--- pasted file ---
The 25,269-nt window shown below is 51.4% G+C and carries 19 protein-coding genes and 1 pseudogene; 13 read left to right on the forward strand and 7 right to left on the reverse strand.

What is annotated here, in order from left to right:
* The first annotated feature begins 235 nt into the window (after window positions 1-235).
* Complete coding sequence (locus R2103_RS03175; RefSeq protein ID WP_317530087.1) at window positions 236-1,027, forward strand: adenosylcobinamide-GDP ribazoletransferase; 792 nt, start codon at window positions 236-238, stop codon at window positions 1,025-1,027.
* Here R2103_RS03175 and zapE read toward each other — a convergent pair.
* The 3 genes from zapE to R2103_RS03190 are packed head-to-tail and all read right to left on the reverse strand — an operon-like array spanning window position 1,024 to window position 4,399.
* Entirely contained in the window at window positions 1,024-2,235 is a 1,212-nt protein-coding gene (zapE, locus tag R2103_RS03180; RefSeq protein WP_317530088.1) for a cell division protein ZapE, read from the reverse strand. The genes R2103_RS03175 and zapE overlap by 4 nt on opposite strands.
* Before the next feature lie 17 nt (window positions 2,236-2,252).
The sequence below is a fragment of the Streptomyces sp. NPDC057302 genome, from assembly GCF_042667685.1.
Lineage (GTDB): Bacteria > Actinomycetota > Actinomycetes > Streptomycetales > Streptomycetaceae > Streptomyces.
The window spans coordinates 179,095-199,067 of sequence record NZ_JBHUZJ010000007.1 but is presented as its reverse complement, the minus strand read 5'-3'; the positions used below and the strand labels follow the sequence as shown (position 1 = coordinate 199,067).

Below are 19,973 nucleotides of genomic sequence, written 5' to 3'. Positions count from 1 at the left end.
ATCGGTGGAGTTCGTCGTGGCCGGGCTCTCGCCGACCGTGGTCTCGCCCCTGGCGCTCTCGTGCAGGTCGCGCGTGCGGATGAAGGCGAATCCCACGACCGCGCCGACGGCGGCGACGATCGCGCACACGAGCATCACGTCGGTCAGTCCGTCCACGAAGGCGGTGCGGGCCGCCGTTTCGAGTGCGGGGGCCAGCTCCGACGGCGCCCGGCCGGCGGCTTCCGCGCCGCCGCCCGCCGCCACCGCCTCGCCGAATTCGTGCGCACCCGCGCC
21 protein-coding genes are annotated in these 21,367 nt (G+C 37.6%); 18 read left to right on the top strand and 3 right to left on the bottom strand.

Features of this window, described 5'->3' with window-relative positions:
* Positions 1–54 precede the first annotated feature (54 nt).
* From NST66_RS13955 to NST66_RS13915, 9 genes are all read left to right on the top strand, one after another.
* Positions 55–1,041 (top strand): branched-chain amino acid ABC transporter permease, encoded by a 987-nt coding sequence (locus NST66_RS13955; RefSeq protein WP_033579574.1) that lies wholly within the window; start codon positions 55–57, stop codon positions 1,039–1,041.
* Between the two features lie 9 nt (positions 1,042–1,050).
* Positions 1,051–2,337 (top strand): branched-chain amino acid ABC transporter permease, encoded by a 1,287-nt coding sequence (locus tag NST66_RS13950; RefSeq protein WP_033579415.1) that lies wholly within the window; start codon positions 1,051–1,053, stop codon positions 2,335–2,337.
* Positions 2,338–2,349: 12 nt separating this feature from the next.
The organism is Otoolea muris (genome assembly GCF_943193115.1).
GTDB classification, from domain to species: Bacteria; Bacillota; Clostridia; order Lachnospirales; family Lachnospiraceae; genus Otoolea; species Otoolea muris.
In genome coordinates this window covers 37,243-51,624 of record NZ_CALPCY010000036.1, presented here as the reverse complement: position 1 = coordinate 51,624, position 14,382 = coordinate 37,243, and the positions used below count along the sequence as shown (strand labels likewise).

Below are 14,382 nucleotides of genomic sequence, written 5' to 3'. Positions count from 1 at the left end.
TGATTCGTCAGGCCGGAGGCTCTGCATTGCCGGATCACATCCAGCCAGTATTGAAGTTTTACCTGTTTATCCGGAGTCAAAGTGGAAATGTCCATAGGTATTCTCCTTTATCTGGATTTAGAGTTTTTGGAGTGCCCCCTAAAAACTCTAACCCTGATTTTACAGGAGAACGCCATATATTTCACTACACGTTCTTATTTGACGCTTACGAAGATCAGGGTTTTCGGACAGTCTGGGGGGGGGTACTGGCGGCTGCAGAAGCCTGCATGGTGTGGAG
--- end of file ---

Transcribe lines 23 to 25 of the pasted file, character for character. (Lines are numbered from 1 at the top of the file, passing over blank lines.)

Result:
GTDB classification, from domain to species: Bacteria; Bacillota; Clostridia; order Lachnospirales; family Lachnospiraceae; genus Otoolea; species Otoolea muris.
In genome coordinates this window covers 37,243-51,624 of record NZ_CALPCY010000036.1, presented here as the reverse complement: position 1 = coordinate 51,624, position 14,382 = coordinate 37,243, and the positions used below count along the sequence as shown (strand labels likewise).

Below are 14,382 nucleotides of genomic sequence, written 5' to 3'. Positions count from 1 at the left end.